Last year, a (very) small group of my online bookish friends, who met through a book forum, decided to “get together” to form an informal book club. The first book we read was Oyinkan Braithwaite’s My Sister, The Serial Killer, and I think I speak for everyone when I say that we enjoyed our discussions more than the actual book.
The second book (and first for the year) is Taylor Jenkins Reid’s The Seven Husbands of Evelyn Hugo. Who exactly is Evelyn Hugo, and who cares that she has seven husbands? Well, this novel answers those questions, at least the part about who Evelyn Hugo is. The part about why she has seven husbands and why we should care, not so much.
Evelyn Hugo is a Hollywood celebrity who made showbiz headlines back in the 1960s for her “exotic” beauty and daring roles. Aside from her acting skills and bold movie choices, she was known for her tan skin, platinum blonde hair, and dark eyebrows. She was one of the first nonwhite actresses in Hollywood to play “white” roles, and in her ambition to become a superstar at all cost, slept her way to the top, accumulating her fair share of husbands along the way.
Now, she is 79 years old, retired, and a generous benefactor to cancer societies and the LGBTQ+ community. To promote the upcoming auction of her gowns for a good cause, her people contact Vivant, a popular lifestyle magazine, to do a piece about her. Although Evelyn was the talk of the town back in the day and became a well-respected celebrity in her own right, she rarely did interviews with the press. Vivant was more than pleased to get the call, except Evelyn had requested Monique Grant, and only Monique Grant, who was one of the less senior writers of the magazine, to do the interview. Although a talented writer who had done a few impressive and relevant articles, Monique was not one of the best writers of the magazine, and the magazine’s editor-in-chief was hesitant to send her to do such an important feature. However, it’s Monique or no one.
Monique is equally shocked (but delighted) at the request; however, we all know that when a Hollywood superstar requests for a nobody writer to do a feature about her, said superstar probably has an ulterior motive. Of course, she does…but readers won’t know what until the end of the story. YES, you have to READ THROUGH THE ENTIRE BOOK to learn about it.
Monique goes to Evelyn’s apartment, not knowing what to expect, and she is star struck when she finally meets Evelyn. However, Evelyn has more surprises in store. She doesn’t actually want to do a feature for Vivant, she wants Monique to write her biography, independent of the magazine. Too good to be true? Well, of course it is.
Monique is a mature, intelligent, writer, who has a talent for presenting stories from unique perspectives and for “humanizing” difficult topics. When given the chance to write about Evelyn’s life, rather than focusing on the fact that she was probably the first Cuban woman to play breakout roles especially made for white actresses or that Evelyn is a staunch advocate of the LGBTQ+ community and cancer research, she focuses on….her love life.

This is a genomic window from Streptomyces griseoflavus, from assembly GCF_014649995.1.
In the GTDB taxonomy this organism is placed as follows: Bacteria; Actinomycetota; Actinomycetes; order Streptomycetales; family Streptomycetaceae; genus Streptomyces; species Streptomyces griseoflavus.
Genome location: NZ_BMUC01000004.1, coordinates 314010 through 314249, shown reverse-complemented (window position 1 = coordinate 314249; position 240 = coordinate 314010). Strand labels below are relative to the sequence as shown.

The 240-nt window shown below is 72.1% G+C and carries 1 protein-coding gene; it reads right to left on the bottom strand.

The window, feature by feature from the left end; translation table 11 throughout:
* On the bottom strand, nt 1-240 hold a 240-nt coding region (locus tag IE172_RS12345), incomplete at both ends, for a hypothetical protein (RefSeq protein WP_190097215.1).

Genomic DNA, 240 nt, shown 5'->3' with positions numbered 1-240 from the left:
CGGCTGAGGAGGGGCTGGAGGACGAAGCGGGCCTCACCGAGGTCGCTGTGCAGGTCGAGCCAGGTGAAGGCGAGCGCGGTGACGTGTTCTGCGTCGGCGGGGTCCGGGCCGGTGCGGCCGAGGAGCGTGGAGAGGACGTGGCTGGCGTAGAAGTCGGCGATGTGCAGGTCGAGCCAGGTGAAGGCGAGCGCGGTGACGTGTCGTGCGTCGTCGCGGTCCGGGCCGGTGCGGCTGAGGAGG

Yes, Monique decides that the most interesting thing about Evelyn is her seven husbands and who the love of her life was. I doubt Monique would be getting a Pulitzer anytime soon…
So, The Seven Husbands of Evelyn Hugo is exactly what it describes: A story about the seven husbands of Evelyn Hugo. Through her seven marriages, we get a glimpse of the kind of woman she was (or was not). Coming from a poor family from Hell’s Kitchen, Evelyn learned at a very early age that you can’t just wait for things to happen – you have to make them happen. And that’s exactly what she did. From her actual and figurative journey out of Hell’s Kitchen and into the upper echelons of Hollywood, Evelyn married her way to the top.
Apart from the short glimpses of Monique’s life and her interactions with Evelyn, the book is mainly divided into the latter’s seven husbands and describes not only the glitz and glamour of Hollywood but also the secret (maybe not so secret in this day and age) lives of celebrities and the price of fame. Nothing we don’t all know about thanks to social media, countless documentaries, and the recent #MeToo movement. It also touches on issues such as gender equality and double standards as well as sexuality and stereotypes.
I believe that this novel is classified as “women’s fiction” and/or “chick lit.” I have nothing against this genre, and I’m sure there are excellent novels classified under this category, but it’s really not a genre I would select if given a choice, only because I don’t find most of the topics interesting. The same is true for The Seven Husbands of Evelyn Hugo. Aside from not being interested in the secret lives of celebrities or the trials and tribulations of an aspiring journalist, I found all the characters quite flat and cliché. The story had no major conflict, and except for the big reveal in the end (which you knew was bound to happen considering that the book gives readers no other reason to continue reading it), the story was flat and uneventful. The only reason why I kept reading it was because I had a schedule to keep with my reading buddies. I’m glad I got the chance to read outside my “comfort zone,” but now I think I will be going back and staying there forever.
The Seven Husbands of Evelyn Hugo (2017) – Taylor Jenkins Reid
Washington Square Press; 385 pages (tpb)
Personal rating: 1/5